Also reports of slow internet and problems getting on Facebook and You Tube.
—Foreign Media: A clampdown reportedly is seen in foreign and independent media. this includes blocking of Farsi-language Voice of American broadcasts, curbing access to the BBC’s Persian-language satiilite TV and access problems on the BBC’s website. German reporters said they were prevented from doing their jobs. Tapes from an Italian news crew were confiscated by police after their Iranian interpreter was beaten up. Swedish network news was told its reporters had to get out of Iran since the elections were over.
And then there’s this from the Telegraph, which notes how deadly serious the clampdown is — amid allegations that Ahmadabad came in third:
Iran’s reformist presidential candidate Mir-Hossein Mousavi has called off a major rally to protest last Friday’s election results, amid claims police had been cleared to open fire on protesters.
…..Mr Mousavi’s wife and co-campaigner, Zahra Ranavard, was reported as warning that riot squads would be equipped with live ammunition, raising the prospect of serious bloodshed.
Iran’s Interior Ministry said Mr Mousavi would be responsible for any consequences if he went ahead with the protest.
Mr Mousavi’s cancellation of the protest came as sporadic disturbances continued around the Iranian capital, and reports circulated of leaked interior ministry statistics showing him as the clear victor in last Friday’s polls.
The statistics, circulated on Iranian blogs and websites, claimed Mr Mousavi had won 19.1 million votes while Mahmoud Ahmadinejad had won only 5.7.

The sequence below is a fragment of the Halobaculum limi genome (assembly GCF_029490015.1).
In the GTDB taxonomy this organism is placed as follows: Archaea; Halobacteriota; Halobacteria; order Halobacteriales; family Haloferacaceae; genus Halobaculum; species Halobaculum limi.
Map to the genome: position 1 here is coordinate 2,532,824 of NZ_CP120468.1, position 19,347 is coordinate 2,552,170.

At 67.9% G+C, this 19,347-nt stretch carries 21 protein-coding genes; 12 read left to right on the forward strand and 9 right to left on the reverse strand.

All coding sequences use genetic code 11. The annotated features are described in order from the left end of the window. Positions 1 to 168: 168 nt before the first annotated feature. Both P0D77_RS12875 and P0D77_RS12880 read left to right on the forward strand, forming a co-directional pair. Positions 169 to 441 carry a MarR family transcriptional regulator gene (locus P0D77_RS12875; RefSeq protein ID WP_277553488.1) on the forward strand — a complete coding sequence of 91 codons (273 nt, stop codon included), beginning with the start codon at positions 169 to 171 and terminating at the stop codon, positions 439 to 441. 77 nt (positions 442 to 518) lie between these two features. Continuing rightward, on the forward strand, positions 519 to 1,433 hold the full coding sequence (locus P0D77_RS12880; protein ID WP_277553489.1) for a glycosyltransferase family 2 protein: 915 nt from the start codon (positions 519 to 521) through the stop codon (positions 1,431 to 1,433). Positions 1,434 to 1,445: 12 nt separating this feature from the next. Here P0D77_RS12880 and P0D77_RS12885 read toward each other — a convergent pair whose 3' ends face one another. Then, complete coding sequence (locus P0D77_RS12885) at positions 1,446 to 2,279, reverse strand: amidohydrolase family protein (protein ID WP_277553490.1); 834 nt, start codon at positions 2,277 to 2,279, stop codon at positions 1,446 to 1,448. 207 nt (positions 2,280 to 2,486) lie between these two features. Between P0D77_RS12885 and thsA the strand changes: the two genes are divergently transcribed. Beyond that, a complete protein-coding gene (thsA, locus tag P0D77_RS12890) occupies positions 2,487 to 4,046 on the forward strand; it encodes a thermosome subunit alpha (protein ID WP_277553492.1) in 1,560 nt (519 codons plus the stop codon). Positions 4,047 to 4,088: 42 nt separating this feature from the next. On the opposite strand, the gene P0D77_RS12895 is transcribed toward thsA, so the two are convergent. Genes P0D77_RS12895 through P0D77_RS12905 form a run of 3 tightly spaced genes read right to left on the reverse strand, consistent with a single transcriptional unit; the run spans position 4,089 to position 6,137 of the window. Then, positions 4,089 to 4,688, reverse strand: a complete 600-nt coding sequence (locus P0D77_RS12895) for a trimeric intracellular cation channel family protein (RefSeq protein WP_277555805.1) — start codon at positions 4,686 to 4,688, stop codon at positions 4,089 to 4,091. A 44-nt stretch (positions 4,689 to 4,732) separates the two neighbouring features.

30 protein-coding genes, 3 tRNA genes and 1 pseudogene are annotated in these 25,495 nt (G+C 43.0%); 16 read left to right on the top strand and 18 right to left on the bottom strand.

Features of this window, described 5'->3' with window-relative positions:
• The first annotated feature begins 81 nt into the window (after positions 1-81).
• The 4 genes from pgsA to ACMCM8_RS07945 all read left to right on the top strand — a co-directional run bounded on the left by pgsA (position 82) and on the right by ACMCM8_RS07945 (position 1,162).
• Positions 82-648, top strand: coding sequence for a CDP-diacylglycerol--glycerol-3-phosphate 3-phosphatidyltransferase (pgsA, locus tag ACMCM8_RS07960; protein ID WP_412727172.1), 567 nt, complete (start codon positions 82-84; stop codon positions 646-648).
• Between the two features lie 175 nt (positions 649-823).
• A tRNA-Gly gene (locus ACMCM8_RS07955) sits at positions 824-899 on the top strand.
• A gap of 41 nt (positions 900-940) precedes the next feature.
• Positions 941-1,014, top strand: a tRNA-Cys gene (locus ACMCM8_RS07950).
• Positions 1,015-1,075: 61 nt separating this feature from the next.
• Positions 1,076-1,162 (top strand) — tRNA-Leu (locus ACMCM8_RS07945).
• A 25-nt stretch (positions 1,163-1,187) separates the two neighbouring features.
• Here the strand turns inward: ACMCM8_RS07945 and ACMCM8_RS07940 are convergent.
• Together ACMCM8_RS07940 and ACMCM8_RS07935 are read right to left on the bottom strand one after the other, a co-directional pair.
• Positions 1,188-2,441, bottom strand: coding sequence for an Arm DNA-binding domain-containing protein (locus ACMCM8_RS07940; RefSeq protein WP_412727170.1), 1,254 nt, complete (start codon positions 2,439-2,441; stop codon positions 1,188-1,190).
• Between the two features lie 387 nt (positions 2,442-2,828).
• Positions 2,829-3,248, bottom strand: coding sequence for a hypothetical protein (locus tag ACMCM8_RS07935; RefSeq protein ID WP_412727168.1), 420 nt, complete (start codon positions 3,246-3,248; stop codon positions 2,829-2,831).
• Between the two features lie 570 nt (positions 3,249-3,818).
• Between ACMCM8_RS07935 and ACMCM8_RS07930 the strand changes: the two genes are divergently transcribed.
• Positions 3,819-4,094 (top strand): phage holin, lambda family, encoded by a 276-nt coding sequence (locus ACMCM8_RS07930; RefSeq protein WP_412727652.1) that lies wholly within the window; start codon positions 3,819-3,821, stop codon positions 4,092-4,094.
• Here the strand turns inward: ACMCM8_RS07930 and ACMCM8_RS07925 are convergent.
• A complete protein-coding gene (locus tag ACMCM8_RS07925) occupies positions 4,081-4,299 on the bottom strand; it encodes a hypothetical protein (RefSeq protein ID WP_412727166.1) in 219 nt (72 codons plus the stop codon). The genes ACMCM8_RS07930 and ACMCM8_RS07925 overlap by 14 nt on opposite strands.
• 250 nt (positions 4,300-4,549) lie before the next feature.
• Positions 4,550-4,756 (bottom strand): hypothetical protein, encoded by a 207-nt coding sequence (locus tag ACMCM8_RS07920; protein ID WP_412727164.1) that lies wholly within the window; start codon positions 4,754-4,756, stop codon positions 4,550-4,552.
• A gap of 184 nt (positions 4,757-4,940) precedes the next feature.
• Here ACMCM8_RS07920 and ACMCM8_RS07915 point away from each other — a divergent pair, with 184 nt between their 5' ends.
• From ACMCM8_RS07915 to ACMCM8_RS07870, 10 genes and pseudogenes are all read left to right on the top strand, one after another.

Meanwhile, The Christian Science Monitor notes that much of the information about what is going on Iran has come out of Twitter and blogs — versus the once-mighty mainstream media:
As protests against Iranian President Mahmoud Ahmadinejad’s declared electoral victory continue in cities across Iran and the Iranian government cracks down on media coverage, Iranians are using Twitter and blogs to spread information about events on the gorund there.
Over the weekend, following the Iranian government’s announcement of Mr. Ahmadinejad’s proclaimed landslide victory over challenger Mir Hussein Mousavi, protesters flooded the streets of Tehran and other Iranian cities. The Iranian government then moved to shut down foreign reporting, according to niacINsight, the blog of the National Iranian American Council, a nonpartisan, nonprofit organization. The NIAC wrote at 4:35 p.m. on Sunday that “NBC and ABC have had their cameras and film confiscated. BBC has been ordered out of the country.”
Indeed, a broadcast by John Simpson, of BBC, shows that the foreign press have had to become more discreet in their reporting – much of the video in the broadcast appears to be shot from a camera hidden in a bag. But the video also shows the crowd chasing off a member of the secret police who tried to shut down the BBC’s cameras. In a press release, Reporters Without Borders chastised the Iranian government’s censorship and called upon the world, and European nations in particular, not to recognize the announced election results.
As a result of the Iranian government’s attempts at censorship, much of the best first-hand information out of Iran is coming via the blogosphere. Several bloggers, like Andrew Sullivan of The Atlantic and Nico Pitney of The Huffington Post , have been live-blogging the events of the election.